A screening strategy is described that allows the characterization of FMR1 and AFF2 repetitive regions in normal to premutation ranges together with the detection of size variants in the second exon of ARX gene. The amplification of FMR1 CGG repetitive region has been widely tested for several PCR conditions, either changing polymerase or adding co-adjuvants [18–21]. Due to the high GC content in all three amplified fragments and particularly in the repetitive amplified regions (of FMR1 and AFF2 genes) leading to stutter band formation, a directly comparative quantitative result was not consistently obtained. Instead, we observed reduction in stutter band formation particularly in FMR1 alleles, in amplifications using this multiplex-PCR, when compared to simplex reactions. Moreover, the simultaneous amplification of two similar fragments (FMR1 and AFF2 polymorphic regions), in terms of GC content and presence of triplet repeats, provides an internal amplification control.
The validation cohort consisting of 100 male gDNAs was sequenced across the FMR1 and AFF2 repetitive regions and the ARX ex2p, used for allele number standardization for each gene and for further validation of the multiplex-PCR methodology. Table 1 compiles these results. Examples of the optimized multiplex-PCR, sequencing and Southern blot results are shown in Figures 1 and 2. Overall, FMR1 CGG repeat sizes ranged from 19 to over 120, where the 30 CGG repeat allele represented 37% of the observed alleles. AFF2 CCG repeat sizes ranged from 8 to 47 and alleles with 14 triplets represented 36% of the pool [Figure 1-I(a) and II(b), Figure 2(f)]. Besides, no other ARX sequence variant was observed [Figure 1-I(b) and II(c)].
Samples with premutations and full mutations were on purpose included in the validation process to test for FMR1 primer specificity in the multiplex-PCR assay [Figure 1-I(c)]. Expanded alleles were not the main purpose of this assay and presented inconsistent amplification results. Thus, the 110 CGG allele was settled as the reliable upper-boundary for the sequencing validation [Figure 1-II(a), Figure 2(b)]. Furthermore, whenever the multiplex-PCR assay revealed either absence or an expanded allele, the corresponding sample was subjected to Southern blot analysis. An obvious gain when using the multiplex-PCR, comparatively to Southern blotting, is the accuracy with which the allele-sizes are quantified, with emphasis in the clinically significant borderline alleles (Table 1).
In a sample belonging to a FXS patient (banked as a full mutation carrier) the multiplex-PCR assay revealed a fragment corresponding to a 51 CGG allele [Figure 1-I(d)]. Having excluded a sample identification error, another possible explanation for that finding, is that the blot (performed more than 16 years ago with an FMR1 specific 32P-labelled probe) may not have had sufficient sensitivity to pick up low levels of mosaicism or the expected intermediate band could have become imperceptible to the naked eye. With the aim of validating this result, an additional Southern blot analysis was performed in which, besides the full mutation, a faint intermediate-sized band, was observed, consolidating the multiplex-PCR result [Figure 2(a)]. This example illustrates that this assay or any other PCR-based methodology used as a screening test per se, is unable to exclude size-mosaicism. As such, it is recommended to exclude the presence of size-mosaics resorting to a different methodology(e.g. Southern blot), particularly in the presence of strong clinical features or FXS family history.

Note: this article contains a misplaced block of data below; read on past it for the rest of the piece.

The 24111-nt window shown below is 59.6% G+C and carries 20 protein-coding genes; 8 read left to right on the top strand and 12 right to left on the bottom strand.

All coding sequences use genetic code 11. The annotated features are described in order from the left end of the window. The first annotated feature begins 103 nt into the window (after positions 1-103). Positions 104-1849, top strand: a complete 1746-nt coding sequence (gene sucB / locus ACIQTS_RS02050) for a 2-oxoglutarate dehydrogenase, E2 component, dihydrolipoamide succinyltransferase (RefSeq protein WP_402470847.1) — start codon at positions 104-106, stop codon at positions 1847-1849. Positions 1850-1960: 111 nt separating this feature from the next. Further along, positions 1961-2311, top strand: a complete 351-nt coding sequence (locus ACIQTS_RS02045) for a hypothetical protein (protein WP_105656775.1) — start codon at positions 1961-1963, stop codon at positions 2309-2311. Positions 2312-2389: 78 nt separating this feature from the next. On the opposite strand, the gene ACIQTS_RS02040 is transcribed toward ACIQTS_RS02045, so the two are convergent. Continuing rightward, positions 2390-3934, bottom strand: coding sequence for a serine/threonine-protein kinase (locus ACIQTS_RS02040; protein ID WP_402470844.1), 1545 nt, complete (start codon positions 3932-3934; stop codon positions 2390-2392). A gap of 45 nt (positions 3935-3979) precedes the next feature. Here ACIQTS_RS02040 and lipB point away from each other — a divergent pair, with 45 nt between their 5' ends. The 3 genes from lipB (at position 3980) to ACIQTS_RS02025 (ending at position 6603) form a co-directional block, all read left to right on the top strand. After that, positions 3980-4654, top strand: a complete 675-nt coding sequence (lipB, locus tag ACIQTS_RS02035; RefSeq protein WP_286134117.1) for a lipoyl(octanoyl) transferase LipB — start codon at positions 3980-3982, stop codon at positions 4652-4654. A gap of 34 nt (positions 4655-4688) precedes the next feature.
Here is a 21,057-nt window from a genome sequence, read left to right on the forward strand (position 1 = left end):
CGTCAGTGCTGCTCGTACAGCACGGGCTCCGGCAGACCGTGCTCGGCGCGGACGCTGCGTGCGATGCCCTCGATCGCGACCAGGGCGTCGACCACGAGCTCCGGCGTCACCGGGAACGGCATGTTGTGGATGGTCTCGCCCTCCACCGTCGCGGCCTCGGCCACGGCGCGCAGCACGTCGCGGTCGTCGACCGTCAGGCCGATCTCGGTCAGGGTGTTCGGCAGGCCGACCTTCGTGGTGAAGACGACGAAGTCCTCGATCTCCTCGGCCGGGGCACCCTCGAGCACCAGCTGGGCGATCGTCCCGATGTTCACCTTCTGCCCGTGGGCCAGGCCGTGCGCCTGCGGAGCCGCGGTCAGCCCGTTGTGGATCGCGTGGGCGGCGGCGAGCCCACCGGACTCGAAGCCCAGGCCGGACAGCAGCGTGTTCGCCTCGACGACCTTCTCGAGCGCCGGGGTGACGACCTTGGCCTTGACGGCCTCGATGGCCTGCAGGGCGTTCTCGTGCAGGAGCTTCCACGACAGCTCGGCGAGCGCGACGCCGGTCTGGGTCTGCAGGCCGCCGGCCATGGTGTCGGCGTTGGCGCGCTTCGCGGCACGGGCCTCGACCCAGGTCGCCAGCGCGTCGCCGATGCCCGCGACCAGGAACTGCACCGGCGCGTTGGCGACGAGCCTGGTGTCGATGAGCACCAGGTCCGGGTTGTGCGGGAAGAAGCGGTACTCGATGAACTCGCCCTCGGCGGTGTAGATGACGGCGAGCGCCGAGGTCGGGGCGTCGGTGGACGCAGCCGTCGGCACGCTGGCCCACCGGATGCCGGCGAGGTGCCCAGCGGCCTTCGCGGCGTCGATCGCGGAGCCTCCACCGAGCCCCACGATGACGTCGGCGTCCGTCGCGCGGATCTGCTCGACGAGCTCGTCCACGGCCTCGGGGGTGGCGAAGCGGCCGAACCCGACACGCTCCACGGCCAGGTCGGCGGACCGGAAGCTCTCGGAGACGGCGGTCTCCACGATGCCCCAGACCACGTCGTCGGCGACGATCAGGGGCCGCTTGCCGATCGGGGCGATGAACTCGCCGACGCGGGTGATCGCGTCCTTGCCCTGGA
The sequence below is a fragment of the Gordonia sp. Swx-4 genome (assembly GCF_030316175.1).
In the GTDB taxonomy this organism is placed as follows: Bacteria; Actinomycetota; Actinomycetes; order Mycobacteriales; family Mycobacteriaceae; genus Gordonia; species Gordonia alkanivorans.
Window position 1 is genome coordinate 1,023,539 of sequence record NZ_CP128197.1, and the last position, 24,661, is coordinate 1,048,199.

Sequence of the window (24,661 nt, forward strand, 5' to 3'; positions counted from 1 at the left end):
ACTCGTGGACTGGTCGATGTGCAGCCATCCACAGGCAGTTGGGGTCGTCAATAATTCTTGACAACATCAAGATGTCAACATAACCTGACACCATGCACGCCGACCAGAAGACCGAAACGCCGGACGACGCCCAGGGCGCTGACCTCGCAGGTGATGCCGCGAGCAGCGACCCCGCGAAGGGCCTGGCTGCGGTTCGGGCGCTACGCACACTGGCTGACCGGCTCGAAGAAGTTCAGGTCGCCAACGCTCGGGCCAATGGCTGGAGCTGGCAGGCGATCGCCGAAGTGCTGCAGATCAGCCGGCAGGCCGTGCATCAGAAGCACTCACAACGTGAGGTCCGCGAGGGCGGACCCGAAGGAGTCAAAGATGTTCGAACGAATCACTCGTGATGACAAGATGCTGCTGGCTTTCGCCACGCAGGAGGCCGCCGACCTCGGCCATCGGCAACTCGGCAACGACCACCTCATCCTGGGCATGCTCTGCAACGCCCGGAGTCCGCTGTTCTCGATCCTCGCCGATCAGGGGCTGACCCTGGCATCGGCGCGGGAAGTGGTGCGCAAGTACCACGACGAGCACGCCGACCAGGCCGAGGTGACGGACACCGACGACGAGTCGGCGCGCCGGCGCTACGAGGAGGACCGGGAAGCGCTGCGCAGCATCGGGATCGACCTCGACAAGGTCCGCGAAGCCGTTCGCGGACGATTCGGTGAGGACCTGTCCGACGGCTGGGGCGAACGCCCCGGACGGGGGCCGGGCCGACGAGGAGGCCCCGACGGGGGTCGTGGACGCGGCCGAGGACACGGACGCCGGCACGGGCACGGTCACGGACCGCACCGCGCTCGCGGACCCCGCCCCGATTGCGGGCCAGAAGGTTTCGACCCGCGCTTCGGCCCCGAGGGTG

The validated multiplex-PCR assay was applied to 5000 samples (test group), previously screened for FMR1 expansions by Southern blot methods only. 64.4% of the analysed alleles were from male samples (n = 3220) (Figure 3). In this subset, the FMR1 alleles ranged from 8 to 58 repeats, where the 54 CGG allele is the largest within the normal range, while AFF2 alleles ranged from 6 to 68 CCGs, being the 44 repeat allele the largest among the normal. Alleles containing 29 CGG repeats and 14 CCG repeats were seen to be the most frequent, representing 35.0% and 33.1% of the FMR1 and AFF2 alleles respectively. FMR1 male intermediate-sized alleles (41 to 54 CGGs) revealed a frequency of 3.2%, while for AFF2 gene only 0.71% fall into this category (31 to 44 CCGs). Although a direct comparison is difficult, these frequencies are comparable to those described in a similar survey focusing on the parameters used for the sample selection (using an inclusive rather than an exclusive selection) . In a more recent study of a male subject control population, higher frequencies were obtained: 6% for the FMR1 and 2% for the AFF2 intermediate-sized alleles (Supplemental Table one in ). However, in that report a comparatively small number of samples were analysed (n = 124).